A University of Texas at Austin engineering professor and a cardiologist from UT Medicine San Antonio have received a $300,000 award to develop a new imaging technique with the potential to predict, or even prevent, heart attacks.
Biomedical engineering Professor Thomas E. Milner of the Cockrell School of Engineering at The University of Texas at Austin, and his longstanding collaborator Dr. Marc D. Feldman will serve as investigators for the Houston-based Clayton Foundation for Research and receive its ongoing support.
Milner and Feldman are at the forefront of bringing an imaging technique known as Optical Coherence Tomography (OCT) into the practice of cardiology. Their current goal is to refine the technology so it can identify one more hallmark of a plaque vulnerable to rupturing within blood vessels. Ruptures of these fatty deposits are the most common cause of heart attacks and strokes, leading causes of death worldwide.
OCT, initially developed at the Massachusetts Institute of Technology in the 1990s, harnesses light waves instead of the sound waves, magnetic fields and radiation now used to image cardiovascular disease. OCT has far greater sensitivity, specificity and resolution than any of those techniques, with none of the harmful effects of radiation.
The OCT technique created by University of Texas System collaborators currently can detect two of three classic features of a plaque that is vulnerable to rupture: thinning of the tissue layer or "fibrous cap" that covers the plaque's core, and an especially large collection of lipids beneath that cap.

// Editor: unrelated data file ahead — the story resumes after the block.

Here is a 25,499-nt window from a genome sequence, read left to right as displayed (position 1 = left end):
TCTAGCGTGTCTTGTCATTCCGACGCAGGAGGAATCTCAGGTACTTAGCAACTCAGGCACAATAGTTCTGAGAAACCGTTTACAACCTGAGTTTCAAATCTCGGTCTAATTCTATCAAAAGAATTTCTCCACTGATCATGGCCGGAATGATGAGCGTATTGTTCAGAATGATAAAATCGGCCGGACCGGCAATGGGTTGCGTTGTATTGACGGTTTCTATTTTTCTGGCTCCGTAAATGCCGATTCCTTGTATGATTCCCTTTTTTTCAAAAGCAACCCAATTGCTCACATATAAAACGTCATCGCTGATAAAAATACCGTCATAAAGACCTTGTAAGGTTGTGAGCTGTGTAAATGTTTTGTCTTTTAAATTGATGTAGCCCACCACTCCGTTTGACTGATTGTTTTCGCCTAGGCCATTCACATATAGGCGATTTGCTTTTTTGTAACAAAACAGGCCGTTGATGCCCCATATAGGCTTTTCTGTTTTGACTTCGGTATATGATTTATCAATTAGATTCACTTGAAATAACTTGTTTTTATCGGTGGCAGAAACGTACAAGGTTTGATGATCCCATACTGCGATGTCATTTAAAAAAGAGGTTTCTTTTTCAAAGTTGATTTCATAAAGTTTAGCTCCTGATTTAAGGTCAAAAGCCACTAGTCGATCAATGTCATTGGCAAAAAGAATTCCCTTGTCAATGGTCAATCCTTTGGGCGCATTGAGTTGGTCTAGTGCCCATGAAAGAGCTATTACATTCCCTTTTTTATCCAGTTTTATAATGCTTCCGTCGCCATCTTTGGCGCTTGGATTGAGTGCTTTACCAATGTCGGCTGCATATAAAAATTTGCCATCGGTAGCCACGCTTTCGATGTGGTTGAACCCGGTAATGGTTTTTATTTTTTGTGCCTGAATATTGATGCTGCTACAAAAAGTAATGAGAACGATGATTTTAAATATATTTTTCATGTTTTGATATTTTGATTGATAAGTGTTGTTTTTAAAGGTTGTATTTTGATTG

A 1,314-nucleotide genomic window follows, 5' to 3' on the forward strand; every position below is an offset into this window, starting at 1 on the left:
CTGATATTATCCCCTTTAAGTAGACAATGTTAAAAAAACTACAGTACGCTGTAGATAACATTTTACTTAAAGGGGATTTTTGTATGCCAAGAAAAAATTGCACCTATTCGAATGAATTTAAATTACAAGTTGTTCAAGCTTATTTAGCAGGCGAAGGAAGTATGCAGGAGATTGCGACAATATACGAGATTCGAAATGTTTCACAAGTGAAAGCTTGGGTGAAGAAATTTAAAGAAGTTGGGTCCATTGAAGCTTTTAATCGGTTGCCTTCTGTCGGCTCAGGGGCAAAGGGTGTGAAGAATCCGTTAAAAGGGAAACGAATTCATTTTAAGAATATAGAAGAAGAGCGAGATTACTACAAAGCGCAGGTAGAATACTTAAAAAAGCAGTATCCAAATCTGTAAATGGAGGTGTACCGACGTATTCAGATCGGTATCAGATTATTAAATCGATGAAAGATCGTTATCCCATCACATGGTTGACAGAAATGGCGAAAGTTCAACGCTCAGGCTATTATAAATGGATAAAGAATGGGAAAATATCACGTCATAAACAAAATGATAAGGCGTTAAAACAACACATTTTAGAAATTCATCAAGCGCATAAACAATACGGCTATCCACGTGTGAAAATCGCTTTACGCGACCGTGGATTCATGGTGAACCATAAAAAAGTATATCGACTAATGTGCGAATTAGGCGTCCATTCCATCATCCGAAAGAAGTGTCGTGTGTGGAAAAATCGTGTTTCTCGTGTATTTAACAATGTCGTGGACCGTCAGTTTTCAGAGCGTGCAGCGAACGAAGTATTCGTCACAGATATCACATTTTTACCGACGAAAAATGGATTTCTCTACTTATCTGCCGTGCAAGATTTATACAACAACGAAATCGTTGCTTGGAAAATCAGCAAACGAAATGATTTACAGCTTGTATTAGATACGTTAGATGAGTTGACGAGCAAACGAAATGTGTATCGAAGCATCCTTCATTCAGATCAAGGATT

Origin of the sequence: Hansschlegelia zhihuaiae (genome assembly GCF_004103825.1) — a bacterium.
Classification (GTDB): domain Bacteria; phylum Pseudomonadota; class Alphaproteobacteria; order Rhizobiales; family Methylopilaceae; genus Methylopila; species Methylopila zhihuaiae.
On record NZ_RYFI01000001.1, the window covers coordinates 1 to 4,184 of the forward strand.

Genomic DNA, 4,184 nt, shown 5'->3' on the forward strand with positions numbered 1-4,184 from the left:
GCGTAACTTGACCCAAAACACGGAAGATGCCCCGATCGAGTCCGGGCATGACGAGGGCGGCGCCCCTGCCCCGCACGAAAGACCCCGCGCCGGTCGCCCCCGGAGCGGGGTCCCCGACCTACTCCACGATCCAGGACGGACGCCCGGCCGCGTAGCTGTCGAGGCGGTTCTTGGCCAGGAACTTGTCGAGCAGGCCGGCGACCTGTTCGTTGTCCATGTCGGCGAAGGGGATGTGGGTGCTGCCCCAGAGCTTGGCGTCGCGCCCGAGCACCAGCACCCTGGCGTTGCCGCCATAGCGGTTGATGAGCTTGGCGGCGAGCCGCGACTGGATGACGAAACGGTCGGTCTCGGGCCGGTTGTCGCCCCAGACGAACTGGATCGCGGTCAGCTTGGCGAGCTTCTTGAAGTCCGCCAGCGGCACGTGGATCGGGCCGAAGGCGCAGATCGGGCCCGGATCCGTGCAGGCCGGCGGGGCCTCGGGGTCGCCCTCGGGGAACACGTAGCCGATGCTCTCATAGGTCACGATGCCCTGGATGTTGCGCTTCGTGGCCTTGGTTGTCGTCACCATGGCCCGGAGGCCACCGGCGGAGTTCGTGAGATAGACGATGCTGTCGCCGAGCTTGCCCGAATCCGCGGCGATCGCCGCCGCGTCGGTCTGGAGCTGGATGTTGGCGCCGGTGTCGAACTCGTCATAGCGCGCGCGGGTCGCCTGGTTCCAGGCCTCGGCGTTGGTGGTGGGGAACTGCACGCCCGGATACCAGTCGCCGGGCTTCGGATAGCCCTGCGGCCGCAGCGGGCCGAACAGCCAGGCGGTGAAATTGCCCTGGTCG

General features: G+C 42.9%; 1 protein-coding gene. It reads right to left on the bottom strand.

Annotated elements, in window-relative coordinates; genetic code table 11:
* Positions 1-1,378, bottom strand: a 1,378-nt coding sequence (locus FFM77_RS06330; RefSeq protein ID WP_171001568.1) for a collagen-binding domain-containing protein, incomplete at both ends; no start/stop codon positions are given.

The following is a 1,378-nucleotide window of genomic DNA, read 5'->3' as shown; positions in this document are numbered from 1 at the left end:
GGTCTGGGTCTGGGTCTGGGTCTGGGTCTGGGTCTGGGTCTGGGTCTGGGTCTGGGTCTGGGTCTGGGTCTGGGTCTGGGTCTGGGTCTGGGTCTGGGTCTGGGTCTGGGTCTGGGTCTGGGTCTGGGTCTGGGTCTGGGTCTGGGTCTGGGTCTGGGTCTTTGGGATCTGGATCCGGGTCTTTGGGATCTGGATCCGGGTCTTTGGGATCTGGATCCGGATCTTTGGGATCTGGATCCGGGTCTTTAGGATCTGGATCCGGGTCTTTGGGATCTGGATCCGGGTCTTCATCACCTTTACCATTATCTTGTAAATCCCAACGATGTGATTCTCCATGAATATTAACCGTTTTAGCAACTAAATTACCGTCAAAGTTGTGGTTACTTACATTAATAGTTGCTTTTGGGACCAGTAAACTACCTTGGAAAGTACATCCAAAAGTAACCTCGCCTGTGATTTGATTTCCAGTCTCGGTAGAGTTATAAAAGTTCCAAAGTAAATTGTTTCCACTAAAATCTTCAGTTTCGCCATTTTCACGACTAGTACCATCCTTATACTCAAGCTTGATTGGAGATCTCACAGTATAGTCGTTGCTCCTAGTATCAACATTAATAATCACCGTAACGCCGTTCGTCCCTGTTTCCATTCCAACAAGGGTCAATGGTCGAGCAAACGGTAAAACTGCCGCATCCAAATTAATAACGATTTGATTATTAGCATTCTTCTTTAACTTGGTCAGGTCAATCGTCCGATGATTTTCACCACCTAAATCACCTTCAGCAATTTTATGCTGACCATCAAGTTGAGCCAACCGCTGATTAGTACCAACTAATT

"OCT is one of the most promising and exciting medical imaging technologies available today," Milner said. "The detail of information OCT can provide is simply astonishing and will continue to impact not only cardiology but other medical disciplines, such as ophthalmology."
Although the ability to predict heart attacks accurately is still the long-term goal, a more imminent use for OCT might be determining whether the cells lining the walls of blood vessels have sufficiently repaired themselves after a drug-eluting stent is inserted. When this does not happen, patients are thought to be at risk for clots that obstruct the flow of blood and ultimately cause heart attacks. OCT can see this; ultrasound cannot.
The Clayton Foundation's investment will allow researchers to tackle the third and final key characteristic of vulnerable plaques: an increase in the number of "macrophages," or scavenger cells that digest pathogens and cellular debris. Macrophages have been shown to weaken the fibrous cap.
Milner and Feldman's research project is one of six new medical research programs being established by the Clayton Foundation in Texas in 2012. The Clayton Foundation and its supporting organization, the Foundation for Research, have supported medical research within The University of Texas System since 1933.
"The Clayton Foundation allows its investigators wider latitude in their research than traditional grant-funding agencies," said Feldman, who sees patients through UT Medicine San Antonio. "As a result, rather than focusing on research that will lead to the next funded grant application, investigators can focus on what is most exciting and most likely to impact patient care."